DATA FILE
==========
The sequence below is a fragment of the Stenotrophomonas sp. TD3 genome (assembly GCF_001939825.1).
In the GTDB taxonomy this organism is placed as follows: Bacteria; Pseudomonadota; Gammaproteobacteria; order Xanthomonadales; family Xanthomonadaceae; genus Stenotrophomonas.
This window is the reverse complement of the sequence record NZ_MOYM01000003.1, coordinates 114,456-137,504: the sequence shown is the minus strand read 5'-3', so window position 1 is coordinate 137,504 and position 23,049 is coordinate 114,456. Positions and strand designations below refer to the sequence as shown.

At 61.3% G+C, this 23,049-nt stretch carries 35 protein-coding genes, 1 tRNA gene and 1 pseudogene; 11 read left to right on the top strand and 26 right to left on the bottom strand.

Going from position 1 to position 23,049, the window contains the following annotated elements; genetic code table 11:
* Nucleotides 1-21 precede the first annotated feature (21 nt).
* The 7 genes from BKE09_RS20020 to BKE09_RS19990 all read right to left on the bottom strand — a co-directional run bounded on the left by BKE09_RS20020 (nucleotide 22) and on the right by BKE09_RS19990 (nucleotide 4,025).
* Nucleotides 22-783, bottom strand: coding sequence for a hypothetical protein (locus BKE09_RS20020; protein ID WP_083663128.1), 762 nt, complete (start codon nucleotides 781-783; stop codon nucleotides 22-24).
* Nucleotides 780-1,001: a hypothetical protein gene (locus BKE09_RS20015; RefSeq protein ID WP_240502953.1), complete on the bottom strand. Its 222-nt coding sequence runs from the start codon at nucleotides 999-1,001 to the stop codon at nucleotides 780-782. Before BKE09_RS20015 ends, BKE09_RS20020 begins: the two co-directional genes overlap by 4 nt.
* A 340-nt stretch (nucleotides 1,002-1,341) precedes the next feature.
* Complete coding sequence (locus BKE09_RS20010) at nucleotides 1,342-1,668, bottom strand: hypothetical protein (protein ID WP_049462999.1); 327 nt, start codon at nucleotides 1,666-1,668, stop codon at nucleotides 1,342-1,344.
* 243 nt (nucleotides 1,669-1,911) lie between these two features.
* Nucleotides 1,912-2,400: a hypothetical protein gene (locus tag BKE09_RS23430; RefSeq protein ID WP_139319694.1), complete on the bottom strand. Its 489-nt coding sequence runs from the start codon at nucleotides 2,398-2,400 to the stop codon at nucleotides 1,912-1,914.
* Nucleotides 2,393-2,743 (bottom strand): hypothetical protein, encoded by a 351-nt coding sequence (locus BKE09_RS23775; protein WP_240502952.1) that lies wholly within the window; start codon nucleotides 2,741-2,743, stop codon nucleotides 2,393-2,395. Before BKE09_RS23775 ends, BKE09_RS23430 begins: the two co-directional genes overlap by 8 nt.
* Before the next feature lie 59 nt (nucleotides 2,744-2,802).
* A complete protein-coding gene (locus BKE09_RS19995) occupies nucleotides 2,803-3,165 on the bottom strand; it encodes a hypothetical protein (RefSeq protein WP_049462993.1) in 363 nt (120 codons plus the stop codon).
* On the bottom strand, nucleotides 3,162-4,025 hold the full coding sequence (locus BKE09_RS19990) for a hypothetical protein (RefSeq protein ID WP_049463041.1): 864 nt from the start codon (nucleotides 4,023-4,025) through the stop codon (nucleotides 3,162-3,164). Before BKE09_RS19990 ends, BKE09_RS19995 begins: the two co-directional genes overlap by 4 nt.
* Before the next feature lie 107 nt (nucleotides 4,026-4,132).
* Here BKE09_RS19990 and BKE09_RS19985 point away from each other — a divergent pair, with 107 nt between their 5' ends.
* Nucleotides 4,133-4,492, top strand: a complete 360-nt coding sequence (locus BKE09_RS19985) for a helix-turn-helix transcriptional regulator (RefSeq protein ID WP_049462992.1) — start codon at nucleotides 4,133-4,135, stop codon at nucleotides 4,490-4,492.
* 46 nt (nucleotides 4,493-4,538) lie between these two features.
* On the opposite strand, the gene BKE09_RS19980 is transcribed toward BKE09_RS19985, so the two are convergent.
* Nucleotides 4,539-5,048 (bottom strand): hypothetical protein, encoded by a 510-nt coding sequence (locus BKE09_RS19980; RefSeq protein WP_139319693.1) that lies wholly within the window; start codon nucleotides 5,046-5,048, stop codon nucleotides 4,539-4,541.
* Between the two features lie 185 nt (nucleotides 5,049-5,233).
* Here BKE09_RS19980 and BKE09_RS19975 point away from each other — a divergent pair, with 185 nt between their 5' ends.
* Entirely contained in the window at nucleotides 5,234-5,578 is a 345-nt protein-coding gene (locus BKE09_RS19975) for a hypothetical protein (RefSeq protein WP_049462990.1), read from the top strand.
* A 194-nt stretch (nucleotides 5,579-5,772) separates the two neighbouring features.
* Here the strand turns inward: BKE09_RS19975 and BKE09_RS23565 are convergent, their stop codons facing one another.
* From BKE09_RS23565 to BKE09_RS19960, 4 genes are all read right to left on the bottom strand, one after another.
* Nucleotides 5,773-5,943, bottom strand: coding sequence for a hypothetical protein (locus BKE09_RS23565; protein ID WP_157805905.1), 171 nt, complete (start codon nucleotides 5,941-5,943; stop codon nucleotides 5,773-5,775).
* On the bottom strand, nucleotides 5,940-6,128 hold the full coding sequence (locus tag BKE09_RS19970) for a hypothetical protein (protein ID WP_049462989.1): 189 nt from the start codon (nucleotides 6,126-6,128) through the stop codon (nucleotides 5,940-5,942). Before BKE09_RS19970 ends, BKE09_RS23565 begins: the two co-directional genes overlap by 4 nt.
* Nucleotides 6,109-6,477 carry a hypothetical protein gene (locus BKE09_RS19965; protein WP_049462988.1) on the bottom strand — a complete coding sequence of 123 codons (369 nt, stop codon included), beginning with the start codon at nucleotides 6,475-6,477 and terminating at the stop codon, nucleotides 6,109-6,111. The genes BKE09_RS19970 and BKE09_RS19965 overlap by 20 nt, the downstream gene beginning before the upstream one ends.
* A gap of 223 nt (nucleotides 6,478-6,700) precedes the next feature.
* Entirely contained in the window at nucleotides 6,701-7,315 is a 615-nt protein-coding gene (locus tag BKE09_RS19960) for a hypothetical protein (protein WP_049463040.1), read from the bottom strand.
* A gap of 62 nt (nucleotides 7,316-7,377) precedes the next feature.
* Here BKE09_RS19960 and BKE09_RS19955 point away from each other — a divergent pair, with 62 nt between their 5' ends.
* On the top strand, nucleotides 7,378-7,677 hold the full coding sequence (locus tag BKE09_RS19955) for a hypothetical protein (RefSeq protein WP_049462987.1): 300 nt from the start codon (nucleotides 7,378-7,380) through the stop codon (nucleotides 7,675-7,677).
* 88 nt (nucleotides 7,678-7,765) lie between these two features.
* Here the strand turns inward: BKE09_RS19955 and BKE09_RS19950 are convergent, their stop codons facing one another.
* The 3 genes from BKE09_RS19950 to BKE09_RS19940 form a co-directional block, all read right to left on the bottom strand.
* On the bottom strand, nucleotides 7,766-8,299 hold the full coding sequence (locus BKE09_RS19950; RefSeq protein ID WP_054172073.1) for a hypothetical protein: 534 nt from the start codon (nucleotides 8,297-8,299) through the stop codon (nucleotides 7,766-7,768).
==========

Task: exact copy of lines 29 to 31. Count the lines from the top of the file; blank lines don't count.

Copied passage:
* From BKE09_RS23565 to BKE09_RS19960, 4 genes are all read right to left on the bottom strand, one after another.
* Nucleotides 5,773-5,943, bottom strand: coding sequence for a hypothetical protein (locus BKE09_RS23565; protein ID WP_157805905.1), 171 nt, complete (start codon nucleotides 5,941-5,943; stop codon nucleotides 5,773-5,775).
* On the bottom strand, nucleotides 5,940-6,128 hold the full coding sequence (locus tag BKE09_RS19970) for a hypothetical protein (protein ID WP_049462989.1): 189 nt from the start codon (nucleotides 6,126-6,128) through the stop codon (nucleotides 5,940-5,942). Before BKE09_RS19970 ends, BKE09_RS23565 begins: the two co-directional genes overlap by 4 nt.